As the days lengthen and warm up, my fingers itch for the feel of plants and soil. Long before the muddy earth is ready for my touch, I'll plant some show-stopping combos in my new cast of containers.
The succulents in my garden are gorgeous. Each one, with its own subtle color, texture and arrangement of leaves, vies for my attention. But the specimens scattered in small pots throughout the various gardens are lost - overwhelmed by the landscape and dwarfed by the trees, veggies and flowers nestled beside them.
From now on I practice my version of the "big bang theory." If one looks good, dozens of succulents massed together in large containers look great. I'll stage them as focal points at the end of pathways, on terraces and at entryways.
For the steps leading to my studio, I chose two large, low, plain terra-cotta pots. I covered the drainage holes with small pieces of screen, layered the bottoms with river pebbles, and filled the pots with bagged soil mixed specifically for succulents and cacti.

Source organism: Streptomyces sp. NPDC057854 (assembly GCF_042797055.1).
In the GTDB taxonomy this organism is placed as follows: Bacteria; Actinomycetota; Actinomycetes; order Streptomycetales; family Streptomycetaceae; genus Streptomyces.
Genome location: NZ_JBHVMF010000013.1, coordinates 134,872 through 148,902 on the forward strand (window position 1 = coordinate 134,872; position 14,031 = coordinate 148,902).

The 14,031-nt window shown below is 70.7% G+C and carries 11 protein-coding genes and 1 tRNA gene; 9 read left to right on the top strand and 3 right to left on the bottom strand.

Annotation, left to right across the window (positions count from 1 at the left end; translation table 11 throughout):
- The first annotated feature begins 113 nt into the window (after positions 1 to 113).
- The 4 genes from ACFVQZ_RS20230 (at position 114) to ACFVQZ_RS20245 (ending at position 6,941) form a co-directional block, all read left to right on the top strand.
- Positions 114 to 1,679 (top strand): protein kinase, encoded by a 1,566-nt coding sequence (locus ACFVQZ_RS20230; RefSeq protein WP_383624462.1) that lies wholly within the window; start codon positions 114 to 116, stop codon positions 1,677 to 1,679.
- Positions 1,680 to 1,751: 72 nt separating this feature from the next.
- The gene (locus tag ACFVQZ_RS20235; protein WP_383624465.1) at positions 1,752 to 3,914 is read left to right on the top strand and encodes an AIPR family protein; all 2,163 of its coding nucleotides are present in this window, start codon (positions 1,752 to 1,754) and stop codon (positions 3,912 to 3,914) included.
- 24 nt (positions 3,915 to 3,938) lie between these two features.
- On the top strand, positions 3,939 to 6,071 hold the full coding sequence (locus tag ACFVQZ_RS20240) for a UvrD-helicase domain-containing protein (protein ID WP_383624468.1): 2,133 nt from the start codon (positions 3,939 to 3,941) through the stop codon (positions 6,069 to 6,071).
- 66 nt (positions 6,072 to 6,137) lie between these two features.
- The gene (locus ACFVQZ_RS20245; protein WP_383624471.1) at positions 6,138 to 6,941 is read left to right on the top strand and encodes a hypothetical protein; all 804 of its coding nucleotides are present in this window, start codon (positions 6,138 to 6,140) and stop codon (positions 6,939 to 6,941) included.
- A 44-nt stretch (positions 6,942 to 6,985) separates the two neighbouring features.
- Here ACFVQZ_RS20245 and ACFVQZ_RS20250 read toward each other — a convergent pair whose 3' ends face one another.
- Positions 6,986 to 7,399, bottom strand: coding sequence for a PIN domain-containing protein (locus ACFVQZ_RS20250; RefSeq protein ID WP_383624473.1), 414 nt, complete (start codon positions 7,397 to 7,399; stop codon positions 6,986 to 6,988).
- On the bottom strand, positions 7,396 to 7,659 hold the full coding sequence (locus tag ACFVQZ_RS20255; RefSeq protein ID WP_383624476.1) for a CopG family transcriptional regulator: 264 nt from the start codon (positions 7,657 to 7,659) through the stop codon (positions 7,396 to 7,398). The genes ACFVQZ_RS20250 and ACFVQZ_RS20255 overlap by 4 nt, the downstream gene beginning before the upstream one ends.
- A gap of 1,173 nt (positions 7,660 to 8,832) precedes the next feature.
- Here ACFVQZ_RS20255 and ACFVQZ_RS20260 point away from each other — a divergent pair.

Then the fun began. I visited the Lowe's Garden Center and chose a flat of small succulents of varying shapes and sizes. I tend to gravitate toward Echeveria, Aeonium, Sempervivum (especially arachnoideum, with its silvery webs), and Dudleya, with rosettes of fleshy leaves. I also bought some Crassula perforata and Senecio rowleyanus (also called String of Pearls), two of my favorite "spiller" plants, to cascade over the edge of containers.
Hours later, fingers stained chocolate brown, I am finished, and happy with two large "living plant mosaics" that greet me as I walk to my studio. I smile and think of how much more I appreciate their beauty now that they're cozy together in their new homes. The "big bang theory" worked for me. Now it's your turn to try it with your favorite plants.
To see more about these containers, watch my video.